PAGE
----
The year 2022 went down as one of the worst years for the S&P500, the bellweather index for the American stockmarket. A large part of the fall was thanks to the big tumble big tech companies took after a stellar run over the recent years.

“America’s five largest technology companies—Apple, Microsoft, Alphabet, Amazon and Meta—saw their revenues and profits grow at five times the rate of American gdp in the decade to 2021. Tech’s ability to thrive as others struggled seemed to be confirmed during covid-19 lockdowns, when firms in the Valley posted record earnings even as much of the economy crumpled.”

But 2022 put the brakes on this fabulous run with the big 5 losing a staggering $3trn in market cap – that’s almost the entire market cap of Indian listed companies. So, what killed the party?

“One is that after years of growth, digital markets are maturing. Take advertising, the lifeblood of Alphabet and Meta, and a growing sideline for Amazon, Apple and Microsoft. During past downturns, ad spending fell but spending on digital ads kept growing, as advertisers pulled their budgets from old media like tv and newspapers and shifted adverts online. Today, much of that migration has already taken place: about two-thirds of ad spending in America this year was digital. Online ad platforms are thus vulnerable to the cyclical shifts that have long battered their offline rivals. In July Meta reported its first-ever quarterly drop in revenue; in October it reported another.

The next change is competition. For years tech was synonymous with concentrated markets: Google monopolising search, Facebook dominating social media, and so on. These days competition is fierce. Part of the reason for Meta’s pain was that new rivals, particularly TikTok, caused the first-ever drop in user numbers at Facebook, its flagship social network. Tech firms are also trespassing more on each other’s turf. Amazon’s cloud-computing arm has seen a sharp slowdown in growth, partly because Google is pouring billions into its own cloud service, taking big losses in order to gain a toehold in the business. Netflix, which for years had streaming virtually to itself, now faces competition not just from Disney and Warner Bros but from Apple and Amazon, which can splurge more liberally on content. That is one reason why its market value has dropped by 50% this year.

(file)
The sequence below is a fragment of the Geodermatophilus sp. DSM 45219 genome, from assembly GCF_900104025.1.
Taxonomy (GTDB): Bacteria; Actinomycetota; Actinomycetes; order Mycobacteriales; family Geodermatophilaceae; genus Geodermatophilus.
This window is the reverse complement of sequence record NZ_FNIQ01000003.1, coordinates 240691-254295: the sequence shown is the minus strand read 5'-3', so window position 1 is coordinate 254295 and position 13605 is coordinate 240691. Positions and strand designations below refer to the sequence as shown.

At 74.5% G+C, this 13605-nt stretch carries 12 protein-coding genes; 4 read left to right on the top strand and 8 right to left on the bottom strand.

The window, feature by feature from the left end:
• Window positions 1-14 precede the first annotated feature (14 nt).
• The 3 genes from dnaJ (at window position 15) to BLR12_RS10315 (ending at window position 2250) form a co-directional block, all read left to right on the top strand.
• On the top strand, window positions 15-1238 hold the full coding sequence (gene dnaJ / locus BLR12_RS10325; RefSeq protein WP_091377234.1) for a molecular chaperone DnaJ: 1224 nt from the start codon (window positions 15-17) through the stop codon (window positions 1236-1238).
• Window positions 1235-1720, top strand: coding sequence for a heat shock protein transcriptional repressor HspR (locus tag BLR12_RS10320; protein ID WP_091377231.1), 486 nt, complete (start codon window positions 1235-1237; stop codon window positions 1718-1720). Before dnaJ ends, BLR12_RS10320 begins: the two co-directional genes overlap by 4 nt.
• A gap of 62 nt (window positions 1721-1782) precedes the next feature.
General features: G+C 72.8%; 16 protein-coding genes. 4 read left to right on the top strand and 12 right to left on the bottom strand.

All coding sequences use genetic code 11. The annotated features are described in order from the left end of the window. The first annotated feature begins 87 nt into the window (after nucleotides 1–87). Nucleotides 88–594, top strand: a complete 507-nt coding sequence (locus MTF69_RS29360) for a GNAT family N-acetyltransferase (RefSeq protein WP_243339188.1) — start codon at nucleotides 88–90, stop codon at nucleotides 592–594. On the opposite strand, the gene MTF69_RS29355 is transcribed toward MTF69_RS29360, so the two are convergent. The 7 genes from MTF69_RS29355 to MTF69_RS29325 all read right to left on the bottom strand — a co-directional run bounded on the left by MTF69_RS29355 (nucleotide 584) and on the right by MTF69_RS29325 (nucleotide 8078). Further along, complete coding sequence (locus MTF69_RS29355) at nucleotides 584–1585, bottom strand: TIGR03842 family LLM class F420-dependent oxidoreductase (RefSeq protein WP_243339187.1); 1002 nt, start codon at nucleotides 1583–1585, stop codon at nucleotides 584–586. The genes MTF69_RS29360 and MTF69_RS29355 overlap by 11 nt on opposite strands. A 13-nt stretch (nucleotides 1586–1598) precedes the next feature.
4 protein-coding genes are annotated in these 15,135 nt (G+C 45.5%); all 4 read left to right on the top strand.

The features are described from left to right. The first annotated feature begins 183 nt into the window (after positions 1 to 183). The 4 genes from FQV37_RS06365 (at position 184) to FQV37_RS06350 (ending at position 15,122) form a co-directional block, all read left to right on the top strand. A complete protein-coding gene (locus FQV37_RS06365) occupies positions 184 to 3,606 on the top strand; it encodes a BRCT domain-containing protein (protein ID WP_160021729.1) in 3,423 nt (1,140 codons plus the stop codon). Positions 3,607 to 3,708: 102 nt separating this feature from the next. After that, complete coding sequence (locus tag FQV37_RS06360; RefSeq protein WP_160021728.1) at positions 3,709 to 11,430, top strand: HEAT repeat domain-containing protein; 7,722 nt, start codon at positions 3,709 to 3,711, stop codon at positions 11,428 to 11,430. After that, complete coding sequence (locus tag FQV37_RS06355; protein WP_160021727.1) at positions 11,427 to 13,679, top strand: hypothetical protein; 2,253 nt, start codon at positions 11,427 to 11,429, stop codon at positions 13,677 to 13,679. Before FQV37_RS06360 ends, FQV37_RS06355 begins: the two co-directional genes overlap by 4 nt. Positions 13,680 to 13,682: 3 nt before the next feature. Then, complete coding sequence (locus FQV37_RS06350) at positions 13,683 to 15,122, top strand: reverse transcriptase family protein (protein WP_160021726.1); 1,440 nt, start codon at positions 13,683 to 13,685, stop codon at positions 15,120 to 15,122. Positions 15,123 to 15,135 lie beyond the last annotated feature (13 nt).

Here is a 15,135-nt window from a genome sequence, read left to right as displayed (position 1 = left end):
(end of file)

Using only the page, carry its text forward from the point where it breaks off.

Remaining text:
These changes in the structure of the tech business have coincided with headwinds that are particularly troublesome for digital companies. In America the Federal Reserve has raised the upper bound on its policy interest rate to 4.5%, from 0.25% in January, as it battles inflation. This makes life harder for all businesses. But tech companies, whose high valuations reflect investors’ belief that they will deliver outsized earnings far in future, look much less appealing in a world of high rates, which erode the present value of those promised earnings.”

If you want to read our other published material, please visit

Note: the above material is neither investment research, nor financial advice. Marcellus does not seek payment for or business from this publication in any shape or form. Marcellus Investment Managers is regulated by the Securities and Exchange Board of India as a provider of Portfolio Management Services. Marcellus Investment Managers is also regulated in the United States as an Investment Advisor.

Copyright © 2022 Marcellus Investment Managers Pvt Ltd, All rights reserved.

2024 © | All rights reserved.

Privacy Policy | Terms and Conditions